I have autism. I am a man in my mid forties, I have a wonderful wife and two amazing children, and I have autism. I have a good job, am well-respected in my field, and I have autism. From time to time, I’m finding that I still have to remind myself of that. I have been different all my life, but I didn’t really know HOW different until a few short months ago. Over the past few years, we had gotten to a less-than-comfortable place in our marriage, with arguments and anger becoming more common. Over the past summer, as one step toward getting the help that was apparent we needed, my wife shared that she thought I might have Asperger’s syndrome.
Asperger’s syndrome? What was that? As someone who had prided myself on knowing everything, I had to admit that I didn’t know anything at all about Asperger’s syndrome. I also didn’t know very much about autism. Fortunately for me, and for our family, my reaction to the suggestion that I might have Asperger’s syndrome was curiosity rather than anger or frustration.
In the past few months, I have learned a lot about Asperger’s syndrome, autism, and more importantly, about myself. My therapist has told me that the emotional roller-coaster that I’m riding is in some ways a form of grieving, and that I will go through the various stages of grieving as if someone close to me had died. He added, almost as an afterthought, that I probably wouldn’t go through those stages of grief in linear order, but rather would bounce around through them, coming back to some, maybe never experiencing others, but eventually coming to terms with a different understanding of myself.
In addition to the help and support of talented local professionals, including my “Asperger’s counselor” and our “couples counselor,” I must give most of the credit for my growing self-awareness and knowledge about autism and Asperger’s syndrome to the talented and diverse autistic blogging community. I have read literally hundreds of posts from a dozen or more bloggers. While I have only posted comments on a few (at least so far!), I’ve found myself saying again and again, “wow, other people have these crazy experiences like me?” I’ve made an accordion folder full of printouts of particularly poignant posts, with sections highlighted and the margins full of scribbled notes.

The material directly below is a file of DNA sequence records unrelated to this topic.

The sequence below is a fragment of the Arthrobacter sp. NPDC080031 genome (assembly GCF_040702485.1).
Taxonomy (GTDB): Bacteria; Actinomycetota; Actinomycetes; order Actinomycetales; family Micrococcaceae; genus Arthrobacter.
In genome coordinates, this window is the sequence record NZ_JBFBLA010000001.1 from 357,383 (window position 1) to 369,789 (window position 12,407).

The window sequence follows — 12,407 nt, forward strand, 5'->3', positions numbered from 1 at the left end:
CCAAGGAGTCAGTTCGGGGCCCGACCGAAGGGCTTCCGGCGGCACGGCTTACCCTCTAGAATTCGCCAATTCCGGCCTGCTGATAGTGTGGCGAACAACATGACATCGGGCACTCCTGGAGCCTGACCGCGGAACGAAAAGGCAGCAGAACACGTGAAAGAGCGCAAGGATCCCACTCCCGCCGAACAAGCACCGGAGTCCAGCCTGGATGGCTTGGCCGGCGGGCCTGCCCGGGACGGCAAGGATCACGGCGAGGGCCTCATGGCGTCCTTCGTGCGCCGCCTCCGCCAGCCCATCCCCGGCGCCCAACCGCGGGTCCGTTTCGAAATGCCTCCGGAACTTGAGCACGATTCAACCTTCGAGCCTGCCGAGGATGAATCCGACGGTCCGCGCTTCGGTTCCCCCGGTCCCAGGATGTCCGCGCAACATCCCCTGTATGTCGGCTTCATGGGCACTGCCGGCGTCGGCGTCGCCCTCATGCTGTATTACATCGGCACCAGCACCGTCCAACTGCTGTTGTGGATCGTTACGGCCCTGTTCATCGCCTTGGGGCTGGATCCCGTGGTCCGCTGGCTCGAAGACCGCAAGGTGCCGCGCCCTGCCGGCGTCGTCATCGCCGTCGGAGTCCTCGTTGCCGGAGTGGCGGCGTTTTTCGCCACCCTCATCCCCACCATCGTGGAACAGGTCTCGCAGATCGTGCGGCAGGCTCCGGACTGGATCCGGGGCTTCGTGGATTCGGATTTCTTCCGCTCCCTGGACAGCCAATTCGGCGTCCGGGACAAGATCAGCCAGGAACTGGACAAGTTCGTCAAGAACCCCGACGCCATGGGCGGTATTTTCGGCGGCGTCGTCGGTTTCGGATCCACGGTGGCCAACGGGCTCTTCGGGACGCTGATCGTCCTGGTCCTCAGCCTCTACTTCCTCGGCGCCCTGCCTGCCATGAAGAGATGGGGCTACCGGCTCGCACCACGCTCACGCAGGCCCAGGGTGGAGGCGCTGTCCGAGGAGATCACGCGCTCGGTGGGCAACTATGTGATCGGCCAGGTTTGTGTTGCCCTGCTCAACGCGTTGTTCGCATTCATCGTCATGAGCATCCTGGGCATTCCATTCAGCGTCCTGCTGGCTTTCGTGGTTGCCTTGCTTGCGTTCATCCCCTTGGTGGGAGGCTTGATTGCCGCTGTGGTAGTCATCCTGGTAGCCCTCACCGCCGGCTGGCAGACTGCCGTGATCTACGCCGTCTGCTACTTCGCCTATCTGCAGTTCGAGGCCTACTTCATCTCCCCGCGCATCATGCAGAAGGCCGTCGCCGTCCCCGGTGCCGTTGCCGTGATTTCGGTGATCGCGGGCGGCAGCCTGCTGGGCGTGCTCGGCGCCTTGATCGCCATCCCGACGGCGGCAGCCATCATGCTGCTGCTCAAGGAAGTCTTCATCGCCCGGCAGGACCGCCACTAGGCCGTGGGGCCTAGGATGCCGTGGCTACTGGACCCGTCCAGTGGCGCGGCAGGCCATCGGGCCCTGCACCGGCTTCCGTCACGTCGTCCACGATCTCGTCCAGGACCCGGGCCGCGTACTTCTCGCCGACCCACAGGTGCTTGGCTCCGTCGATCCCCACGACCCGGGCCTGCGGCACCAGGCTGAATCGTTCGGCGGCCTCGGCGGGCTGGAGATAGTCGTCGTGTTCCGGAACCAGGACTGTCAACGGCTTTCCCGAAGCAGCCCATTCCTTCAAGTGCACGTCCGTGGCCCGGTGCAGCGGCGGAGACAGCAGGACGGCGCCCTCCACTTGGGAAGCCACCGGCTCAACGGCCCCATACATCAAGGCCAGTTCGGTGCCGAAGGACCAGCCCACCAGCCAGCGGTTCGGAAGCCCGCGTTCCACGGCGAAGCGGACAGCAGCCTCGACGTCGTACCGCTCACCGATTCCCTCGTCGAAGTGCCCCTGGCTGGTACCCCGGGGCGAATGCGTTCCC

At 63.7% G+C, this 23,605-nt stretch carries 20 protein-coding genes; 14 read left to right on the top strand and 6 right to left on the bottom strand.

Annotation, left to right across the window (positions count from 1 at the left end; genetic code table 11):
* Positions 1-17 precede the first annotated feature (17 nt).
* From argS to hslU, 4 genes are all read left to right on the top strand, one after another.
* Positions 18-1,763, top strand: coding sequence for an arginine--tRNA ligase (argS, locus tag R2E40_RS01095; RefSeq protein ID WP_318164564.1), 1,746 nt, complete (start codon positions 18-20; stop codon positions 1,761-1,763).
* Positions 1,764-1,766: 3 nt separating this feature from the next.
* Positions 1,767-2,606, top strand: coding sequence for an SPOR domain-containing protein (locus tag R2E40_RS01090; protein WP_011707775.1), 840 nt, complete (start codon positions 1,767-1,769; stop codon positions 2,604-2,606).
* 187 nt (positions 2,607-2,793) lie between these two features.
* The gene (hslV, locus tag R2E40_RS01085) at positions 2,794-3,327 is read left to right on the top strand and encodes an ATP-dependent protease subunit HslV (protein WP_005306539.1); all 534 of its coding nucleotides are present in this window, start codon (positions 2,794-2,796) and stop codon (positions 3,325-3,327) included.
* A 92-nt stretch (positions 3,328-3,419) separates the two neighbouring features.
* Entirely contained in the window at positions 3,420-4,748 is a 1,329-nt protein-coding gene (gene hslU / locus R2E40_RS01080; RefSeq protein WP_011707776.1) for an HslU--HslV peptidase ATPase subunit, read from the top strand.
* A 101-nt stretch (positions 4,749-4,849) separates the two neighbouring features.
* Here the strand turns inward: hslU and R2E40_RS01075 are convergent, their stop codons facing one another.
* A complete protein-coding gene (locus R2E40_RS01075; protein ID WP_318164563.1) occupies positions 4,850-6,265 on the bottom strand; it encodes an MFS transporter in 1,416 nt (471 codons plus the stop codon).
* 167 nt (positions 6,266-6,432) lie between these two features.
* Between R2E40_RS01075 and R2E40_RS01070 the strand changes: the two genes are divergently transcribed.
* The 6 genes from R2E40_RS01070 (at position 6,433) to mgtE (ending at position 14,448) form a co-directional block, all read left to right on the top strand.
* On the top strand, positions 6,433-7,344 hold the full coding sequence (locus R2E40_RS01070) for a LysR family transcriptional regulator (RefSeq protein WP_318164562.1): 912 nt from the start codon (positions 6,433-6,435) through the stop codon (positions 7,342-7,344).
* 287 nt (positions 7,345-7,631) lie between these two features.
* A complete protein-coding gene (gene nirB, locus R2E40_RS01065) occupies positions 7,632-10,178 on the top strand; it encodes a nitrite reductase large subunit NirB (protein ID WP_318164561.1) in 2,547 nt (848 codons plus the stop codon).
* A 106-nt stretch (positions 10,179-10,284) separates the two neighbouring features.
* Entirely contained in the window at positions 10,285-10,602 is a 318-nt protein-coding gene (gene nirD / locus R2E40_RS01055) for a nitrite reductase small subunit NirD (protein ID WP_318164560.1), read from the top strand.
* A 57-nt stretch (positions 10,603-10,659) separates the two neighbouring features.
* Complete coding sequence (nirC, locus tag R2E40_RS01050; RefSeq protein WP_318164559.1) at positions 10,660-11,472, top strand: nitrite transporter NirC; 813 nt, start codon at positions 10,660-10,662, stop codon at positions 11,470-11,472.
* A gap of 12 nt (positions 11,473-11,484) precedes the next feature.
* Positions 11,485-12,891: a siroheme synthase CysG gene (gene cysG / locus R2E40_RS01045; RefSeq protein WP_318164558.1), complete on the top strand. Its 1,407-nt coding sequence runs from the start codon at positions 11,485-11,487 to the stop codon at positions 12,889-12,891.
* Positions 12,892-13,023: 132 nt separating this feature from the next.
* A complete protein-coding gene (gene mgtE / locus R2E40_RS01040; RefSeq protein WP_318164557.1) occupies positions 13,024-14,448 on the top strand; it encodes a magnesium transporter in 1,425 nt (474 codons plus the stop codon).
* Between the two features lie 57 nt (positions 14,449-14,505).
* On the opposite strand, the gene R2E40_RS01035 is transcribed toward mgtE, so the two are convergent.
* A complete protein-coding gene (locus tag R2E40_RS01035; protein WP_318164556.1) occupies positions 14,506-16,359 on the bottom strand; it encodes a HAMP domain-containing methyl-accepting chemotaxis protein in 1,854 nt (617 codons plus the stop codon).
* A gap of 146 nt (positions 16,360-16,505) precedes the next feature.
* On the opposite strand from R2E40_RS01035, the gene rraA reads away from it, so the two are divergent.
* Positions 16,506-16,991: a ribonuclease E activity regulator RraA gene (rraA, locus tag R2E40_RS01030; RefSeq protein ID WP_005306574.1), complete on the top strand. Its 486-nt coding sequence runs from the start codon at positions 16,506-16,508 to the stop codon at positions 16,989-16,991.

In the past month, my wife and I have grown closer than we’ve probably ever been. In fact, I can honestly say that I feel closer to my wife emotionally now than I’ve ever felt to any other human being. While I can’t say that our journey, the past twenty years or the past twenty weeks, has been an easy one, I do know that her love is what has motivated me through low points. She has given me a wonderful reason to focus on myself, to learn about my different abilities and challenges, and to understand why I can be so difficult to get along with at times.
So why am I writing this now? I’ve always been better at expressing my thoughts in writing as opposed to speaking, drawing, painting, or any other form of communication. My mind is always full of thoughts, a few of which I believe might be interesting to others. Many of my thoughts are not completely formed or well organized, and it sometimes takes me a number of drafts and re-writes to capture those thoughts effectively in writing. But the process of writing helps me focus and clarify my thoughts, and also gives me a less-threatening way to share them with my wife and others. It is my hope that some of my thoughts might inspire others to learn more about themselves, or to identify strategies that help them with challenges they face. It is also my hope that others will offer their own thoughts and observations, because I still have much to learn.
I expect that some posts (like this one, for example) will be exclusively mine, while other posts will be from my wife and some will be joint efforts. We will try to be clear in who has written what, when possible. We have chosen to remain anonymous for the time being, as I have a somewhat public job and have only shared my diagnosis with a few of my closest colleagues.
We welcome any comments or questions, and we thank you for stopping by.
AspieKent (the autistic half of “Aspie and Allie”)